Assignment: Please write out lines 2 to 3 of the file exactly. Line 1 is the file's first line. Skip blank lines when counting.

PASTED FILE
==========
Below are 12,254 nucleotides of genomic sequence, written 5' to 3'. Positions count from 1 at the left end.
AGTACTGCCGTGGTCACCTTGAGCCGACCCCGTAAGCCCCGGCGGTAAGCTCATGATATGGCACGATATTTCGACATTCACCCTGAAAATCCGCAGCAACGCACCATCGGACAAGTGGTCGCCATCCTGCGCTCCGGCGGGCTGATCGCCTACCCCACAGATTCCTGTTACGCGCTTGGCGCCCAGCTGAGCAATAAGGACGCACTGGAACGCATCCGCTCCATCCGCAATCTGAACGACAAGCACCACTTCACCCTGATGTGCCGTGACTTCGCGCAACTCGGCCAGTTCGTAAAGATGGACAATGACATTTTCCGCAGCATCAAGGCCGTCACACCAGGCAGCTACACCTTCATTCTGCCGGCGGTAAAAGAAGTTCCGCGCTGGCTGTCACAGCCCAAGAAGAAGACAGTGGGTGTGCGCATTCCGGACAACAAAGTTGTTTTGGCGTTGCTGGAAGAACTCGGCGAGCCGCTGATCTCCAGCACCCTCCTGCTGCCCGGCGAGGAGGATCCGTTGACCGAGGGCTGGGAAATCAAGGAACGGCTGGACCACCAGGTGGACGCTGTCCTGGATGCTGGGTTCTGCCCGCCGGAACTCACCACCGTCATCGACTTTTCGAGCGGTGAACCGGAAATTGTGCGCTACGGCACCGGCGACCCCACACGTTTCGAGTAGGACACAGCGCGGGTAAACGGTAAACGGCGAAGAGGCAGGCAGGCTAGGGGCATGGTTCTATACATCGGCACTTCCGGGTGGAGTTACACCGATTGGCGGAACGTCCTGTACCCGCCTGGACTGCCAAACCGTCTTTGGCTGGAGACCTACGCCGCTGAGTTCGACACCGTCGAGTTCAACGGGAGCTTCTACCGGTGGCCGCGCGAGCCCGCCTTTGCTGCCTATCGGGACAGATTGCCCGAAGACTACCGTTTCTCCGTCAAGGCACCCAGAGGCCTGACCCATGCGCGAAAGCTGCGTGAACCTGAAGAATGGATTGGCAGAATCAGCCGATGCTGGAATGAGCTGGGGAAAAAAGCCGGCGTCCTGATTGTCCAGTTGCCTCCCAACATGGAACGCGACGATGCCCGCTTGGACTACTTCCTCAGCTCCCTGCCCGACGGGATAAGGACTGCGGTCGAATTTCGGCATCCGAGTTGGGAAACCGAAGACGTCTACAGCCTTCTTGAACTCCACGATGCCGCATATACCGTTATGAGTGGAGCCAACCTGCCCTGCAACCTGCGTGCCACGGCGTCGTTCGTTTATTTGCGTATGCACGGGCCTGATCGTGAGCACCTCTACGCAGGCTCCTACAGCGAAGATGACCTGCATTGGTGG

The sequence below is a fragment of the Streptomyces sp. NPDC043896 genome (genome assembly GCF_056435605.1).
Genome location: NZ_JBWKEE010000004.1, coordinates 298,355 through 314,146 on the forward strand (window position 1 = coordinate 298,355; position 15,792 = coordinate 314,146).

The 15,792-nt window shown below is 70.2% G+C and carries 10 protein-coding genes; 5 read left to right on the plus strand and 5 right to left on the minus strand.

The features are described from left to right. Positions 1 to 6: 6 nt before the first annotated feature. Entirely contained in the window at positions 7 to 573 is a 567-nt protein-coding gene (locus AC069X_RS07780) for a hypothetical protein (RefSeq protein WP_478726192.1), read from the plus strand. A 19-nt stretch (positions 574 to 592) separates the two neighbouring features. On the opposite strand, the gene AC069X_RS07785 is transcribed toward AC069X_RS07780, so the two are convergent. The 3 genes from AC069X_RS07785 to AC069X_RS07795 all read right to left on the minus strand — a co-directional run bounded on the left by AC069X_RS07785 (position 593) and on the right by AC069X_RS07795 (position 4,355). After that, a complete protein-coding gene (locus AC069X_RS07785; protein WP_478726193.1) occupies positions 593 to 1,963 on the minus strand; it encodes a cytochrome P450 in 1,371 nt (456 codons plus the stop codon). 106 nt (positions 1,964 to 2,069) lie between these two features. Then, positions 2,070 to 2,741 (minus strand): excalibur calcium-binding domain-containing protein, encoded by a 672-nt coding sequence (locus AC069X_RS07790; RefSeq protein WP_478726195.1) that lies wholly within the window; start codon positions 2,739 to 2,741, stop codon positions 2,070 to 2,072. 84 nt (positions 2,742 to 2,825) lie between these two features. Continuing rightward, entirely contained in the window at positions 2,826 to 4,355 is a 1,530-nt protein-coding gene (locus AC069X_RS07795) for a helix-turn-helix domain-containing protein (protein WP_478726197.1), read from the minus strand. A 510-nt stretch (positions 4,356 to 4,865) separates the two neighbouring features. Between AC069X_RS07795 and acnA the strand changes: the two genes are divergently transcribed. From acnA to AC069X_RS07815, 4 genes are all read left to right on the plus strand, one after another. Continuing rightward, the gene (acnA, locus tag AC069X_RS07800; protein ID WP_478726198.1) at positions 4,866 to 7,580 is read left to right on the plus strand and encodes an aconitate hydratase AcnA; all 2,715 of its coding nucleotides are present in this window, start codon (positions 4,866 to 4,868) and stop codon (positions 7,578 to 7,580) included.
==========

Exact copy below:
AGTACTGCCGTGGTCACCTTGAGCCGACCCCGTAAGCCCCGGCGGTAAGCTCATGATATGGCACGATATTTCGACATTCACCCTGAAAATCCGCAGCAACGCACCATCGGACAAGTGGTCGCCATCCTGCGCTCCGGCGGGCTGATCGCCTACCCCACAGATTCCTGTTACGCGCTTGGCGCCCAGCTGAGCAATAAGGACGCACTGGAACGCATCCGCTCCATCCGCAATCTGAACGACAAGCACCACTTCACCCTGATGTGCCGTGACTTCGCGCAACTCGGCCAGTTCGTAAAGATGGACAATGACATTTTCCGCAGCATCAAGGCCGTCACACCAGGCAGCTACACCTTCATTCTGCCGGCGGTAAAAGAAGTTCCGCGCTGGCTGTCACAGCCCAAGAAGAAGACAGTGGGTGTGCGCATTCCGGACAACAAAGTTGTTTTGGCGTTGCTGGAAGAACTCGGCGAGCCGCTGATCTCCAGCACCCTCCTGCTGCCCGGCGAGGAGGATCCGTTGACCGAGGGCTGGGAAATCAAGGAACGGCTGGACCACCAGGTGGACGCTGTCCTGGATGCTGGGTTCTGCCCGCCGGAACTCACCACCGTCATCGACTTTTCGAGCGGTGAACCGGAAATTGTGCGCTACGGCACCGGCGACCCCACACGTTTCGAGTAGGACACAGCGCGGGTAAACGGTAAACGGCGAAGAGGCAGGCAGGCTAGGGGCATGGTTCTATACATCGGCACTTCCGGGTGGAGTTACACCGATTGGCGGAACGTCCTGTACCCGCCTGGACTGCCAAACCGTCTTTGGCTGGAGACCTACGCCGCTGAGTTCGACACCGTCGAGTTCAACGGGAGCTTCTACCGGTGGCCGCGCGAGCCCGCCTTTGCTGCCTATCGGGACAGATTGCCCGAAGACTACCGTTTCTCCGTCAAGGCACCCAGAGGCCTGACCCATGCGCGAAAGCTGCGTGAACCTGAAGAATGGATTGGCAGAATCAGCCGATGCTGGAATGAGCTGGGGAAAAAAGCCGGCGTCCTGATTGTCCAGTTGCCTCCCAACATGGAACGCGACGATGCCCGCTTGGACTACTTCCTCAGCTCCCTGCCCGACGGGATAAGGACTGCGGTCGAATTTCGGCATCCGAGTTGGGAAACCGAAGACGTCTACAGCCTTCTTGAACTCCACGATGCCGCATATACCGTTATGAGTGGAGCCAACCTGCCCTGCAACCTGCGTGCCACGGCGTCGTTCGTTTATTTGCGTATGCACGGGCCTGATCGTGAGCACCTCTACGCAGGCTCCTACAGCGAAGATGACCTGCATTGGTGG

The sequence below is a fragment of the Streptomyces sp. NPDC043896 genome (genome assembly GCF_056435605.1).